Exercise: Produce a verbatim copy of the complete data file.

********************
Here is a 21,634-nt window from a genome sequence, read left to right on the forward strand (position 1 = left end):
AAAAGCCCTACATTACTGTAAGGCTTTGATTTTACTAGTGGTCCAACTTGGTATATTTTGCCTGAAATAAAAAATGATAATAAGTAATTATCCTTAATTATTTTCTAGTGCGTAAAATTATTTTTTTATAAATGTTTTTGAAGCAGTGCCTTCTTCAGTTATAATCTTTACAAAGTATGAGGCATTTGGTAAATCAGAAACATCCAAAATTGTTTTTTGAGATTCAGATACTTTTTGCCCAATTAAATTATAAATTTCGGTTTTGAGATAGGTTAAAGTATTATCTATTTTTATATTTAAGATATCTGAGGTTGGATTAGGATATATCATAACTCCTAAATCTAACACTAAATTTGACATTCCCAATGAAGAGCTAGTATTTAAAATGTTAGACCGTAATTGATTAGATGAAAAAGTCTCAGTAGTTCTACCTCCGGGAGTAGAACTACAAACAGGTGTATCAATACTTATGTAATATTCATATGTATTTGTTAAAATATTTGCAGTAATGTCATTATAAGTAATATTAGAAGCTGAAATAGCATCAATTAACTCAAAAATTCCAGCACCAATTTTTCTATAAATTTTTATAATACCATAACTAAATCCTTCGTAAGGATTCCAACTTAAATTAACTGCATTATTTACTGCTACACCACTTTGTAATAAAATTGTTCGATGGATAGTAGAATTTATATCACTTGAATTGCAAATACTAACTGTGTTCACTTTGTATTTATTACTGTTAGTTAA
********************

Here is a 21,634-nt window from a genome sequence, read left to right on the forward strand (position 1 = left end):
AAAAGCCCTACATTACTGTAAGGCTTTGATTTTACTAGTGGTCCAACTTGGTATATTTTGCCTGAAATAAAAAATGATAATAAGTAATTATCCTTAATTATTTTCTAGTGCGTAAAATTATTTTTTTATAAATGTTTTTGAAGCAGTGCCTTCTTCAGTTATAATCTTTACAAAGTATGAGGCATTTGGTAAATCAGAAACATCCAAAATTGTTTTTTGAGATTCAGATACTTTTTGCCCAATTAAATTATAAATTTCGGTTTTGAGATAGGTTAAAGTATTATCTATTTTTATATTTAAGATATCTGAGGTTGGATTAGGATATATCATAACTCCTAAATCTAACACTAAATTTGACATTCCCAATGAAGAGCTAGTATTTAAAATGTTAGACCGTAATTGATTAGATGAAAAAGTCTCAGTAGTTCTACCTCCGGGAGTAGAACTACAAACAGGTGTATCAATACTTATGTAATATTCATATGTATTTGTTAAAATATTTGCAGTAATGTCATTATAAGTAATATTAGAAGCTGAAATAGCATCAATTAACTCAAAAATTCCAGCACCAATTTTTCTATAAATTTTTATAATACCATAACTAAATCCTTCGTAAGGATTCCAACTTAAATTAACTGCATTATTTACTGCTACACCACTTTGTAATAAAATTGTTCGATGGATAGTAGAATTTATATCACTTGAATTGCAAATACTAACTGTGTTCACTTTGTATTTATTACTGTTAGTTAA